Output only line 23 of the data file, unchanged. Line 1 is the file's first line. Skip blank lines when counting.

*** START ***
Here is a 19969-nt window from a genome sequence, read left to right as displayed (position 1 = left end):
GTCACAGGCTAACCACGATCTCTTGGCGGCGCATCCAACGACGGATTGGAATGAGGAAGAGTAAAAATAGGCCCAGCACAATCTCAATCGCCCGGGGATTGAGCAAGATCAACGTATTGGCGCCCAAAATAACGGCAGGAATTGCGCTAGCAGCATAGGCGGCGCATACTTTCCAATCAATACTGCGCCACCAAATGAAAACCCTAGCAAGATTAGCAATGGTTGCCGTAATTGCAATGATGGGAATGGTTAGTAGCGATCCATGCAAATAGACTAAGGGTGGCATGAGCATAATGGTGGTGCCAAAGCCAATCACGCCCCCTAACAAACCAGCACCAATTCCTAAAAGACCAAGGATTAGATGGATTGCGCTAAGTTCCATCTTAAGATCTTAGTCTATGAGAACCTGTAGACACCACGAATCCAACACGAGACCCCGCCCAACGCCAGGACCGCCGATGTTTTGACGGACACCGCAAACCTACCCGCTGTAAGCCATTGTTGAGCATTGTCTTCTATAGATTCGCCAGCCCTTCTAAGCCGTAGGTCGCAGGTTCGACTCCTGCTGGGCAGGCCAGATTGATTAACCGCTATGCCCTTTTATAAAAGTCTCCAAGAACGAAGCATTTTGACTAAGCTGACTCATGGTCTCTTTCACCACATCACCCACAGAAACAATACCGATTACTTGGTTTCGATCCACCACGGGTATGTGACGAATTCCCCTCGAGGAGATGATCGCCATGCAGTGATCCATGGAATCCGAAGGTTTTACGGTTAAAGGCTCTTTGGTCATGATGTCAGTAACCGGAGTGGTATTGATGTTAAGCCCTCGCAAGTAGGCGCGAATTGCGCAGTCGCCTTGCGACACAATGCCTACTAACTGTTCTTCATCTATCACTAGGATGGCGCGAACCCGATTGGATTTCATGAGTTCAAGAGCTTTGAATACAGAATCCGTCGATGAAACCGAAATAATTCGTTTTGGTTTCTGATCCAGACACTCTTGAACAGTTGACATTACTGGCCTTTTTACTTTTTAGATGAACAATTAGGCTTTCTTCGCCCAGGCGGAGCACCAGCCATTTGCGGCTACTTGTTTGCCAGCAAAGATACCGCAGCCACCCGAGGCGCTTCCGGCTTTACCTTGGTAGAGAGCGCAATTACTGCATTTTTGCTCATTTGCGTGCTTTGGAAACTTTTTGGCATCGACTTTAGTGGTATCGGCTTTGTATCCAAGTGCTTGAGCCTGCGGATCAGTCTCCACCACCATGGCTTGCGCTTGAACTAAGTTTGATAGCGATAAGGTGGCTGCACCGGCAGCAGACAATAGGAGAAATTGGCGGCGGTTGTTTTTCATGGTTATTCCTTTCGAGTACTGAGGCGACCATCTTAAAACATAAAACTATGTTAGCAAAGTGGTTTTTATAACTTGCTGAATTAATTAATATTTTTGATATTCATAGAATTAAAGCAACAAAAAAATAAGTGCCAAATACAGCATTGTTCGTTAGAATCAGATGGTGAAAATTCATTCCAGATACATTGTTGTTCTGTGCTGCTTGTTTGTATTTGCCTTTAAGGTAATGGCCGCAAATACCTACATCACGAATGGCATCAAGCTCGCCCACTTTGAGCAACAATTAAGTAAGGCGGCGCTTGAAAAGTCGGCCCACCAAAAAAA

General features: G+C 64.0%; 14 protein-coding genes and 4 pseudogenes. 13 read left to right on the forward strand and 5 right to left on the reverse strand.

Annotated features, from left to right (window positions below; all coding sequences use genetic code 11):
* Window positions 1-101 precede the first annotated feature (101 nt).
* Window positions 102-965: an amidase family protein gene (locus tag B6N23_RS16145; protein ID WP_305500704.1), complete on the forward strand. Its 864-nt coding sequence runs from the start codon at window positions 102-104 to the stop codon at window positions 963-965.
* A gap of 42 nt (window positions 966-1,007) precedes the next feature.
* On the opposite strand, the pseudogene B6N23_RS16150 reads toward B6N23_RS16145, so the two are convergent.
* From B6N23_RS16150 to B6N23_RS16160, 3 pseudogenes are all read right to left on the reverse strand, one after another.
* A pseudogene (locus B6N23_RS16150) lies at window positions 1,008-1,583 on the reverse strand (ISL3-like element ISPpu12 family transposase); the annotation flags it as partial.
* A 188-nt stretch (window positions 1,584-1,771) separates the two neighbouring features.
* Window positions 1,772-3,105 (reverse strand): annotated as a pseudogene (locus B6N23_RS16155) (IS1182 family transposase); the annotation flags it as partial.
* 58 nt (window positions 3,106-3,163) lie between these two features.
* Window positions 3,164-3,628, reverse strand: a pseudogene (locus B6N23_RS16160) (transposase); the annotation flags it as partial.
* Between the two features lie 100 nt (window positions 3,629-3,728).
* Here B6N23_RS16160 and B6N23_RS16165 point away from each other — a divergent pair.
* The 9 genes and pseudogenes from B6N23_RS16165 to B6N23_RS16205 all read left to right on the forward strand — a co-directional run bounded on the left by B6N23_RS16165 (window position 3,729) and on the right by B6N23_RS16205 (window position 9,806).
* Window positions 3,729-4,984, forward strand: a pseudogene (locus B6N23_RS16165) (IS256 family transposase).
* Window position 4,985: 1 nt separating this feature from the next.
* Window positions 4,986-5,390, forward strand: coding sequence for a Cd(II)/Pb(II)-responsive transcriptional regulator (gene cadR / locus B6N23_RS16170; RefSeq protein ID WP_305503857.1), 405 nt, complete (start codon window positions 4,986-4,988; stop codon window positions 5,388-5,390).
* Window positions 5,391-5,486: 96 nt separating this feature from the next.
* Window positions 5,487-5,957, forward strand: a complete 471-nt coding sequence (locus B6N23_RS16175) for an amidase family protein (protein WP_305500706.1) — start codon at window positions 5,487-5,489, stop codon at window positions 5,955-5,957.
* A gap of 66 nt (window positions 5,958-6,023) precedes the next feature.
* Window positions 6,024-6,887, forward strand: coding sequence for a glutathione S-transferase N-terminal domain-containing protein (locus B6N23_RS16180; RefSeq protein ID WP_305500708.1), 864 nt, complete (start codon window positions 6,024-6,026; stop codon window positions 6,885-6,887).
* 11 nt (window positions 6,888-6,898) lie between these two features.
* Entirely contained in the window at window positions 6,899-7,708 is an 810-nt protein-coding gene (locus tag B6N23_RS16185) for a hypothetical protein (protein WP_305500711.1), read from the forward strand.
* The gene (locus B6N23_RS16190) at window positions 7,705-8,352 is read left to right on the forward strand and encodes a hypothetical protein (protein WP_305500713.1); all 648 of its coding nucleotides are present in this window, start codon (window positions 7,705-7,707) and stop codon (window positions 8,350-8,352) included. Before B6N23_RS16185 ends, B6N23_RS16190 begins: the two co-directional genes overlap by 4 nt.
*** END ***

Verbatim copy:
* A gap of 66 nt (window positions 5,958-6,023) precedes the next feature.